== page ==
Former Republican State Sen. Peter Inverso, who held the Senate seat in the 14th District for 16 years, is considering a comeback.
In an interview Thursday, Inverso said he has been approached by Senate leadership about a potential challenge to Democratic state Sen. Linda Greenstein.
"There are a number of factors to think about," Inverso said. "But I'm definitely considering it."
Inverso, who recently announced his retirement as president of Roma Bank, was a popular senator up until his retirement in 2008 and was part of the vaunted old guard of Hamilton Republicans who served in the state Legislature that included former Assemblymen Jack Rafferty and Paul Kramer.
During his tenure he was the prime sponsor of Megan's Law, the sex offender registry law named after Megan Kanka, a little Hamilton girl who was murdered by a twice-convicted sex offender who lived across the street.
Upon Inverso's retirement, former Assemblyman Bill Baroni ran for the seat and won, serving just over two years of the term before being tapped by Gov. Chris Christie to take over as deputy executive director of the Port Authority of New York and New Jersey.
Hamilton resident Tom Goodwin took over the seat from Baroni, but was defeated by Greenstein in his bid for a full term.
The district has changed since Inverso's exit with not only a new configuration but a largely different dynamic owing to the troubled relationship between the governor and the state employees who call Hamilton home.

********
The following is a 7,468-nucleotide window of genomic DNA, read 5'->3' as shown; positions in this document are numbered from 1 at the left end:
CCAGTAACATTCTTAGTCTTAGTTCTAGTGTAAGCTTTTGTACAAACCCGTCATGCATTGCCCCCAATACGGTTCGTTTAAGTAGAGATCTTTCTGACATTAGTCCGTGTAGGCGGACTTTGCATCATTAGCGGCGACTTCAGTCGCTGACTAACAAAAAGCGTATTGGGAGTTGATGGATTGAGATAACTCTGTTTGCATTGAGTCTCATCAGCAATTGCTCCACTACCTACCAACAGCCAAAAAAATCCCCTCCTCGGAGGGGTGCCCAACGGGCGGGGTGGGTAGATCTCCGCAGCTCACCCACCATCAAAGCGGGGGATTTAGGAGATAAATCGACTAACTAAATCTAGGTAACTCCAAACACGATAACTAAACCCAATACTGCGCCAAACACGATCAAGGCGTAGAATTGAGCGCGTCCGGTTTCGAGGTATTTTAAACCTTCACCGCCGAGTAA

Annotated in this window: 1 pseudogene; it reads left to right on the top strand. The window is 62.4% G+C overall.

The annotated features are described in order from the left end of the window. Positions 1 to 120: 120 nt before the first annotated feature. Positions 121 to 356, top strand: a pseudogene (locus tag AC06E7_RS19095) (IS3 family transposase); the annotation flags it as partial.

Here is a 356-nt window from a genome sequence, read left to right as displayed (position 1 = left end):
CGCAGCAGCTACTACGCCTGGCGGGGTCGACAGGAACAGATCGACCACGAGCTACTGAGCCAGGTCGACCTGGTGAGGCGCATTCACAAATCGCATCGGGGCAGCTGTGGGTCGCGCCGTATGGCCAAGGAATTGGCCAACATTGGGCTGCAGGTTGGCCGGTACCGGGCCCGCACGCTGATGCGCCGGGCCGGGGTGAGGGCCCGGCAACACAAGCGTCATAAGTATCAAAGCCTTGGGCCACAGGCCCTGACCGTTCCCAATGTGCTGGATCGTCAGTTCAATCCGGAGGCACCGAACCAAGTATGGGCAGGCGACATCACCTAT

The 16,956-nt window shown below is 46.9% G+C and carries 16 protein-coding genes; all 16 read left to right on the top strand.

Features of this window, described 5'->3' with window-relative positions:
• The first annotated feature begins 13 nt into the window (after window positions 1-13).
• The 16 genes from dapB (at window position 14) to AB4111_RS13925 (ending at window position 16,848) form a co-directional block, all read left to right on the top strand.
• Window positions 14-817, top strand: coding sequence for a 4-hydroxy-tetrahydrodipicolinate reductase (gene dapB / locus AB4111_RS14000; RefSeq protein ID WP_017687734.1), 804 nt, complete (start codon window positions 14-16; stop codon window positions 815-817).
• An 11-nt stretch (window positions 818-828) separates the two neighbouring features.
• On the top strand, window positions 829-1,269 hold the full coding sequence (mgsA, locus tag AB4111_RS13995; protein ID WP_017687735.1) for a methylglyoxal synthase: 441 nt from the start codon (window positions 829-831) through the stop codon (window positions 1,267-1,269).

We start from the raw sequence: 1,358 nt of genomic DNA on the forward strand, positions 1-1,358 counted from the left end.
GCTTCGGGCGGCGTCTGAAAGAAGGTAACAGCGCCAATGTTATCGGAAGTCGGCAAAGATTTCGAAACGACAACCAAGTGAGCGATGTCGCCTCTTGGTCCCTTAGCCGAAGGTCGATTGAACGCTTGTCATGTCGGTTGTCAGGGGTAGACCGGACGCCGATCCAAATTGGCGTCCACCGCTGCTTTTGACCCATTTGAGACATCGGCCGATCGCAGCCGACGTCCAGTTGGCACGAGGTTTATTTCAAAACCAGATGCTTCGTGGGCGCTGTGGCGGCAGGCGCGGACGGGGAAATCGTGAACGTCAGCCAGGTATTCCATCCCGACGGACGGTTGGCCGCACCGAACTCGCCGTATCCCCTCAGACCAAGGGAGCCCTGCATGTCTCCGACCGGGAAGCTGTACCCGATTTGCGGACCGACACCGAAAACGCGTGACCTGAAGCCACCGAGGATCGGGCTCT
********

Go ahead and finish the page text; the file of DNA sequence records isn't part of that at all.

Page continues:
An overhaul of the state pension and benefits program spearheaded by Christie and Senate President Steve Sweeney was wildly unpopular with the public worker unions, who have been outspoken against Republicans, in particular the governor, as well as any Democrat who voted in favor of the measures.
Hamilton Township also has been rife with turmoil owing to the arrest and subsequent conviction of former Mayor John Bencivengo on corruption charges stemming from bribes he took in exchange for helping an insurance broker maintain a contract with the Hamilton School Board. Other members of Bencivengo's administration were implicated as were members of the school board.
The district became marginally more GOP friendly during the last round of redistricting, however, the additional Republican votes were of little help to Republican Richard Kanka, who challenged Greenstein in 2011 and lost.
The addition of Inverso to the ticket would likely put the 14th at the top of the list of competitive districts in the state and make it a prime target for the state GOP. But Greenstein is not to be taken lightly as she has knocked off a half dozen competitive candidates during her tenure first in the Assembly and then in the Senate.
Both Goodwin and Kanka were popular Hamiltonians with high name recognition and she dispatched both in the span of a year.
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"Gov. Chris Christie says he won’t campaign for the Republican gubernatorial candidate in New York because the cause is hopeless: Gov. Andrew Cuomo is ahead by more than 30 points. But he will campaign in New Hampshire, over and over, where the Republican is also trailing by more than 30 points. What’s the reason? It may be that New Hampshire holds the nation’s first presidential primary. It may be that he doesn’t want to mess with Cuomo, who knows where the skeletons are buried at the Port Authority. But one thing is certain: Gov. Straight Talk is spinning again. And it seems to be habit-forming." - columnist Tom Moran- Star-Ledger
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